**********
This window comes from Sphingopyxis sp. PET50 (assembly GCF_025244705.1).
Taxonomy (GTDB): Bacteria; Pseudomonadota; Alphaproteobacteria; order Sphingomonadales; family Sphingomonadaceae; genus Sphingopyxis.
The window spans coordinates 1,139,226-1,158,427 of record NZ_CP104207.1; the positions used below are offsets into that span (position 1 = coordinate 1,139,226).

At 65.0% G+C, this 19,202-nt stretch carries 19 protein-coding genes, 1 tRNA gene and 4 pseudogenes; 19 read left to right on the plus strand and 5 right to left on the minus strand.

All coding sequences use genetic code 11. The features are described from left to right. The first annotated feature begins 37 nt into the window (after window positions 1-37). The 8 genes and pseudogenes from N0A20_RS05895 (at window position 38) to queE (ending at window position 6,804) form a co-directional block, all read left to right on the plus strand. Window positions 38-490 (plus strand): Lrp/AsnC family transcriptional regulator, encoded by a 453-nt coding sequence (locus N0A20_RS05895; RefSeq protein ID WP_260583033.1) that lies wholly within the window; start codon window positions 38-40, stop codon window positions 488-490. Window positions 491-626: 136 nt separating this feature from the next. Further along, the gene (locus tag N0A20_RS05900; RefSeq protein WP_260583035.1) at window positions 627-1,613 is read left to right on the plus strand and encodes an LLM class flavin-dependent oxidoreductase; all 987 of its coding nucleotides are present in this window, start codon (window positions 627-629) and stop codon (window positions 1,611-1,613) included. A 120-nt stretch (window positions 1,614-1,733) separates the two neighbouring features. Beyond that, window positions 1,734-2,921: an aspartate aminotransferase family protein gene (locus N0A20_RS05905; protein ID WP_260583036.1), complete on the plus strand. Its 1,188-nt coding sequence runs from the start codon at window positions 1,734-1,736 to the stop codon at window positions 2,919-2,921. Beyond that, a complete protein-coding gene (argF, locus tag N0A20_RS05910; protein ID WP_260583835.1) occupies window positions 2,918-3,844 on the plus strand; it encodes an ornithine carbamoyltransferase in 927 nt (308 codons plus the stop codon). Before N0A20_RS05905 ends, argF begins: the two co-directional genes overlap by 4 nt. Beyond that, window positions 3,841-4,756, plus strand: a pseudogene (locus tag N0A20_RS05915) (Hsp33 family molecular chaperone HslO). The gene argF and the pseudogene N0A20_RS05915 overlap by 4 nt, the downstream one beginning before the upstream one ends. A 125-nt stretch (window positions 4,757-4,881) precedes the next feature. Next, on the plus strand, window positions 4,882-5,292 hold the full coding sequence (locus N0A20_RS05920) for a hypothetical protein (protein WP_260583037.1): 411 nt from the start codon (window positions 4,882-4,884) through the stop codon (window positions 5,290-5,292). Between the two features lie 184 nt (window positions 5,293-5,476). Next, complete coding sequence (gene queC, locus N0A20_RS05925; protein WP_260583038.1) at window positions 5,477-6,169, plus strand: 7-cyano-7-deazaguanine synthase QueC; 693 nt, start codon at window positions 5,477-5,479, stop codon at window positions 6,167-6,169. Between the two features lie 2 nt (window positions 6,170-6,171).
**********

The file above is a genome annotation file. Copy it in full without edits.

This window comes from Sphingopyxis sp. PET50 (assembly GCF_025244705.1).
Taxonomy (GTDB): Bacteria; Pseudomonadota; Alphaproteobacteria; order Sphingomonadales; family Sphingomonadaceae; genus Sphingopyxis.
The window spans coordinates 1,139,226-1,158,427 of record NZ_CP104207.1; the positions used below are offsets into that span (position 1 = coordinate 1,139,226).

At 65.0% G+C, this 19,202-nt stretch carries 19 protein-coding genes, 1 tRNA gene and 4 pseudogenes; 19 read left to right on the plus strand and 5 right to left on the minus strand.

All coding sequences use genetic code 11. The features are described from left to right. The first annotated feature begins 37 nt into the window (after window positions 1-37). The 8 genes and pseudogenes from N0A20_RS05895 (at window position 38) to queE (ending at window position 6,804) form a co-directional block, all read left to right on the plus strand. Window positions 38-490 (plus strand): Lrp/AsnC family transcriptional regulator, encoded by a 453-nt coding sequence (locus N0A20_RS05895; RefSeq protein ID WP_260583033.1) that lies wholly within the window; start codon window positions 38-40, stop codon window positions 488-490. Window positions 491-626: 136 nt separating this feature from the next. Further along, the gene (locus tag N0A20_RS05900; RefSeq protein WP_260583035.1) at window positions 627-1,613 is read left to right on the plus strand and encodes an LLM class flavin-dependent oxidoreductase; all 987 of its coding nucleotides are present in this window, start codon (window positions 627-629) and stop codon (window positions 1,611-1,613) included. A 120-nt stretch (window positions 1,614-1,733) separates the two neighbouring features. Beyond that, window positions 1,734-2,921: an aspartate aminotransferase family protein gene (locus N0A20_RS05905; protein ID WP_260583036.1), complete on the plus strand. Its 1,188-nt coding sequence runs from the start codon at window positions 1,734-1,736 to the stop codon at window positions 2,919-2,921. Beyond that, a complete protein-coding gene (argF, locus tag N0A20_RS05910; protein ID WP_260583835.1) occupies window positions 2,918-3,844 on the plus strand; it encodes an ornithine carbamoyltransferase in 927 nt (308 codons plus the stop codon). Before N0A20_RS05905 ends, argF begins: the two co-directional genes overlap by 4 nt. Beyond that, window positions 3,841-4,756, plus strand: a pseudogene (locus tag N0A20_RS05915) (Hsp33 family molecular chaperone HslO). The gene argF and the pseudogene N0A20_RS05915 overlap by 4 nt, the downstream one beginning before the upstream one ends. A 125-nt stretch (window positions 4,757-4,881) precedes the next feature. Next, on the plus strand, window positions 4,882-5,292 hold the full coding sequence (locus N0A20_RS05920) for a hypothetical protein (protein WP_260583037.1): 411 nt from the start codon (window positions 4,882-4,884) through the stop codon (window positions 5,290-5,292). Between the two features lie 184 nt (window positions 5,293-5,476). Next, complete coding sequence (gene queC, locus N0A20_RS05925; protein WP_260583038.1) at window positions 5,477-6,169, plus strand: 7-cyano-7-deazaguanine synthase QueC; 693 nt, start codon at window positions 5,477-5,479, stop codon at window positions 6,167-6,169. Between the two features lie 2 nt (window positions 6,170-6,171).